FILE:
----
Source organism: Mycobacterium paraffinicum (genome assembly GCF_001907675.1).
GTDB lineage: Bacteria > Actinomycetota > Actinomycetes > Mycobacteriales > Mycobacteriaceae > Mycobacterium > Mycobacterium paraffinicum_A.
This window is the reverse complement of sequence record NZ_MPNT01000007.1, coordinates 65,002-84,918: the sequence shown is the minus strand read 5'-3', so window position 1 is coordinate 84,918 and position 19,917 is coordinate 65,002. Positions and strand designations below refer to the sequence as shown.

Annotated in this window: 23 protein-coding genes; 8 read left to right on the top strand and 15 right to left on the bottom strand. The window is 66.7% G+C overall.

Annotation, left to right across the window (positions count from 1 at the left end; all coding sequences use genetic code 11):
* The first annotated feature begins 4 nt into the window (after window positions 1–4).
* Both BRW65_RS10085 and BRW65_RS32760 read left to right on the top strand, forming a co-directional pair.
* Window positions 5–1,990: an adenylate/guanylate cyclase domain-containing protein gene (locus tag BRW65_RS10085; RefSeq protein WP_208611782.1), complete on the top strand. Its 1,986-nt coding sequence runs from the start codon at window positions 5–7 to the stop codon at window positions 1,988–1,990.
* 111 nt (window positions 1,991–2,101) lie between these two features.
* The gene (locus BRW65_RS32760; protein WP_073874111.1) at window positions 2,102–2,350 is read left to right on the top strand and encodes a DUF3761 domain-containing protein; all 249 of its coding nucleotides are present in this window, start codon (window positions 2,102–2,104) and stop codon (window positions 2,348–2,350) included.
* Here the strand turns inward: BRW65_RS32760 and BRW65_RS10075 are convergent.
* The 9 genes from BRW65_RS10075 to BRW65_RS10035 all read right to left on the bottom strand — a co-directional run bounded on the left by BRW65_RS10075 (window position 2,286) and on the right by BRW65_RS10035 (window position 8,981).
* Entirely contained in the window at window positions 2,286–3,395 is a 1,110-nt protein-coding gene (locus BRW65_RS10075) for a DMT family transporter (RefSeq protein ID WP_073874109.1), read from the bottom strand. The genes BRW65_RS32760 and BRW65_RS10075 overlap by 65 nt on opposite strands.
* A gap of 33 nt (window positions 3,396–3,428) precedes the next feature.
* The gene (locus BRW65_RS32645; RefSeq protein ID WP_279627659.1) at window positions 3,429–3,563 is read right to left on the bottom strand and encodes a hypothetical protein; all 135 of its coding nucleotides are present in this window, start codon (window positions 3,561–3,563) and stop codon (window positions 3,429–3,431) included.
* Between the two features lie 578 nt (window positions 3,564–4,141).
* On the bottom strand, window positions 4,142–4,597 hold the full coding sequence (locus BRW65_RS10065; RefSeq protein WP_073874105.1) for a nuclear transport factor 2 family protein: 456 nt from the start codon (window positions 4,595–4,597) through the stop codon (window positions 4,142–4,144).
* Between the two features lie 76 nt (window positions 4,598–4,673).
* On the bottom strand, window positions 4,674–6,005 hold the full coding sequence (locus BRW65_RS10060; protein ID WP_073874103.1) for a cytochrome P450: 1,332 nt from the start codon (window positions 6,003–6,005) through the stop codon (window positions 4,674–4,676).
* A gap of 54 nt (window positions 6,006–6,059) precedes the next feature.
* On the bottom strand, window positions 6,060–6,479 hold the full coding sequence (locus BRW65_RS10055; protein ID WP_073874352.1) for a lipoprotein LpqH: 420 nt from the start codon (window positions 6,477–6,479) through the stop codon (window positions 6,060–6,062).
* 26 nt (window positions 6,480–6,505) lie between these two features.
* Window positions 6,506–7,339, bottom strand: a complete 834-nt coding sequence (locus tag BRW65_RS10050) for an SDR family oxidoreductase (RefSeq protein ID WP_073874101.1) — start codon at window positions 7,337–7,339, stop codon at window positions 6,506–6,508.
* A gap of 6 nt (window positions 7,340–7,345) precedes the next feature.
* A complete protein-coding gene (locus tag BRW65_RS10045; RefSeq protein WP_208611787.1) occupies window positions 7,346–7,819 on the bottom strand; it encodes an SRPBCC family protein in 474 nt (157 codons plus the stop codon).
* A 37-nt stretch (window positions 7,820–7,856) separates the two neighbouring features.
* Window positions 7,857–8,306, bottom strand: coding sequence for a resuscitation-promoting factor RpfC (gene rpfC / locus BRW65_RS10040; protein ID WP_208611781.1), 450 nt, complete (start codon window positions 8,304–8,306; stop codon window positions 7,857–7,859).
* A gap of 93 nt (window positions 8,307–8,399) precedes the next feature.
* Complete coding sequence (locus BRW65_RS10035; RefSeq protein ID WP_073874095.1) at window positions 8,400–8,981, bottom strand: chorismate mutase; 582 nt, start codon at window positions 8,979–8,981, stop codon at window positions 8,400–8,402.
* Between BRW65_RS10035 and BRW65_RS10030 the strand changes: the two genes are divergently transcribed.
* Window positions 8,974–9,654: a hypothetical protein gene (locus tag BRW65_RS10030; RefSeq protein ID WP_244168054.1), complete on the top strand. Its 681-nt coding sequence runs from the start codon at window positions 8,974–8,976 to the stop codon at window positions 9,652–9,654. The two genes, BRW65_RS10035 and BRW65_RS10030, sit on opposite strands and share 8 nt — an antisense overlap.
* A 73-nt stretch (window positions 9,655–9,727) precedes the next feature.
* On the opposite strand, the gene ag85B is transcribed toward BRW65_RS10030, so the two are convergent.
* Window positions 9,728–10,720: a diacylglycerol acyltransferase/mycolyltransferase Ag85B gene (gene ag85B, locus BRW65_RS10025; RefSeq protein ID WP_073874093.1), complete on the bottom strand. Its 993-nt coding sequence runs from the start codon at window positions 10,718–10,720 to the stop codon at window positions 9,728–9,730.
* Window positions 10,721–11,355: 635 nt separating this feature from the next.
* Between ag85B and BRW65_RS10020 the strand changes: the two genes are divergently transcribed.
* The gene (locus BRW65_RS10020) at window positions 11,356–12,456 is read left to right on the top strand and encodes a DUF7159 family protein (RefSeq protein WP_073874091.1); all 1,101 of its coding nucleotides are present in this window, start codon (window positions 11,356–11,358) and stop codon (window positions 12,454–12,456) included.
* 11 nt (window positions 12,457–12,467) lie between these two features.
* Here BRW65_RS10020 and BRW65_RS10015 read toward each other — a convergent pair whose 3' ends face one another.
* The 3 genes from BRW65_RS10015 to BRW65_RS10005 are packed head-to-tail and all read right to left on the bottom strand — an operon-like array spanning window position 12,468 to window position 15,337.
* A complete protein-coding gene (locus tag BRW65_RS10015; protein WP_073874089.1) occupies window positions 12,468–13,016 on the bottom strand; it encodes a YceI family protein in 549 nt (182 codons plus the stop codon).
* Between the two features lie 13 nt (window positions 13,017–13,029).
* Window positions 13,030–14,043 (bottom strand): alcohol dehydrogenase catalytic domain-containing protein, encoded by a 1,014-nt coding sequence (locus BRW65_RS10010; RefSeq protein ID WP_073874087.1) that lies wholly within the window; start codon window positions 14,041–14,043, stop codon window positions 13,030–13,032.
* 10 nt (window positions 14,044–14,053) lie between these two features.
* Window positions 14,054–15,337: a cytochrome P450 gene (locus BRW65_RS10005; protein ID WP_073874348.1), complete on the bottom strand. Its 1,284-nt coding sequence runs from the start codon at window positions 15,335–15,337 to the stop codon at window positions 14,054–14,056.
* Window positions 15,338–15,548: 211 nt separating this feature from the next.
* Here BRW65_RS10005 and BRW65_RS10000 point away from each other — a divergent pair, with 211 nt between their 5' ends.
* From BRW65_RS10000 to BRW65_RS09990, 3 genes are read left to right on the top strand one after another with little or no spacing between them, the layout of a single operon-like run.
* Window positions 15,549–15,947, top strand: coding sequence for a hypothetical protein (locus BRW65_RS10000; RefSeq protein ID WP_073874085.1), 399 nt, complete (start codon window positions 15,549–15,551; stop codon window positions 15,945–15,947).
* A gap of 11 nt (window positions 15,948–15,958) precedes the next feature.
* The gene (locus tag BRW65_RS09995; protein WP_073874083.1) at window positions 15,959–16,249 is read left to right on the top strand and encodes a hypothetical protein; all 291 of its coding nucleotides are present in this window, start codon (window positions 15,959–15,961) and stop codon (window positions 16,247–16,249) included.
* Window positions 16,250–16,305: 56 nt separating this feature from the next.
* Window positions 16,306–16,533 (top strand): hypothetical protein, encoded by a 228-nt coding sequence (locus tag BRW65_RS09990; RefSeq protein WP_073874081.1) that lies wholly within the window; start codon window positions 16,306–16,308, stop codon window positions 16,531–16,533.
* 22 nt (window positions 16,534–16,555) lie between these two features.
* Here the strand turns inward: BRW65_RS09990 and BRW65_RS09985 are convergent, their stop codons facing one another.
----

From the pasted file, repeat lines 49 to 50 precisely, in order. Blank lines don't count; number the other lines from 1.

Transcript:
* Window positions 15,549–15,947, top strand: coding sequence for a hypothetical protein (locus BRW65_RS10000; RefSeq protein ID WP_073874085.1), 399 nt, complete (start codon window positions 15,549–15,551; stop codon window positions 15,945–15,947).
* A gap of 11 nt (window positions 15,948–15,958) precedes the next feature.